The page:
Detroit's Emergency Manager, Kevyn Orr, says the long-term pension liability is about $3.5 billion. And according to news reports, the city was a hundred million dollars short on its contribution to the pension fund.

Last year alone. Again—that's not the fault of the pensioners.

Attorney General Bill Schuette has jumped into the fray pledging to  defend the pensioners' constitutional right, under state law, to receive what they have coming. If Schuette is successful in making that argument stick, he'll become a hero to lot of people who have, perhaps, never heard of him.

But whether it remains merely a moral obligation, or an ironclad legal one; it's crystal clear the city of Detroit doesn't have the money.

And that means its going to fall to us—to you and me—the State of Michigan, to help make good on a multi-billion dollar promise the city of Detroit, on its own, cannot keep.

Why? Because, at the bottom line, we're all in this together, and  it is the right thing to do.

In this corner...I'm Tom Van Howe.

Business News

Last Update on October 31, 2014 07:28 GMT

WORLD-FINANCIAL MARKETS

SEOUL, South Korea (AP) -- Japan's Nikkei 225 stock average surged 5 percent and the yen slid against the dollar after the Bank of Japan unexpectedly announced new stimulus to boost a flagging economic recovery.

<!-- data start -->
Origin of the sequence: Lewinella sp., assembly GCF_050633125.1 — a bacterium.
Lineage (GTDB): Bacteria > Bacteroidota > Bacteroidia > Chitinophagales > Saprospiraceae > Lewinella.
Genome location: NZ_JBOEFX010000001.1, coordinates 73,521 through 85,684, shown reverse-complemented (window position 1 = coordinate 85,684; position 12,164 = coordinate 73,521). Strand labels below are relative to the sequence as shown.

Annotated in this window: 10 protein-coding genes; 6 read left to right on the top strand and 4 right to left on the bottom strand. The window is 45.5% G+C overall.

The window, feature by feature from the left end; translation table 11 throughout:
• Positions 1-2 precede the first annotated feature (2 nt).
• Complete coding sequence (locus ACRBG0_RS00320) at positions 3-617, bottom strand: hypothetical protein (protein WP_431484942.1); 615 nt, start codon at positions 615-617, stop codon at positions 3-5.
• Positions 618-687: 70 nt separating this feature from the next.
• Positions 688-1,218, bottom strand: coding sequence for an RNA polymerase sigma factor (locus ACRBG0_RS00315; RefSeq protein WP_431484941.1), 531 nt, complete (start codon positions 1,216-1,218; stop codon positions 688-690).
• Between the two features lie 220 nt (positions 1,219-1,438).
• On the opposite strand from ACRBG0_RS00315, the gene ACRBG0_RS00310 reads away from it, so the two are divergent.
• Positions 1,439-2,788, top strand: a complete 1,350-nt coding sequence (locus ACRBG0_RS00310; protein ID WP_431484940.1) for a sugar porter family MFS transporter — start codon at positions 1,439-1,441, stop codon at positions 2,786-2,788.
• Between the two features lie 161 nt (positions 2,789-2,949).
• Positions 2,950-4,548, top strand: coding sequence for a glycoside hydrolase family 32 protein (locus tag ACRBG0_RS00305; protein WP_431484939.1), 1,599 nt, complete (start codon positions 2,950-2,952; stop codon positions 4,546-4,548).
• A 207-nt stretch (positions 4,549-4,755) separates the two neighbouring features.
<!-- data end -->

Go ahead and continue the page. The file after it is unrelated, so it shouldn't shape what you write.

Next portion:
Other Asian stock markets were also higher after the Japanese central bank's announcement Friday. The dollar rose 1.2 percent to 110.64 yen.

The bank said it would increase its asset purchases by between 10 trillion yen and 20 trillion yen ($90.7 billion to $181.3 billion) to about 80 trillion yen ($725 billion) annually.

The Nikkei was up 4.6 percent at 16,380.11 after shedding some of its initial gains. Hong Kong's Hang Seng rose 1.2 percent and Seoul's Kospi was up 0.1 percent.

ECONOMY-THE DAY AHEAD

WASHINGTON (AP) -- Today. the Commerce Department will release its September report on consumer spending, which accounts for 70 percent of economic activity in the U.S.

Also, the University of Michigan will issue its monthly index of consumer sentiment for October. In September, the index reached its highest level since July 2013, led by greater optimism that the economy will grow and incomes will rise.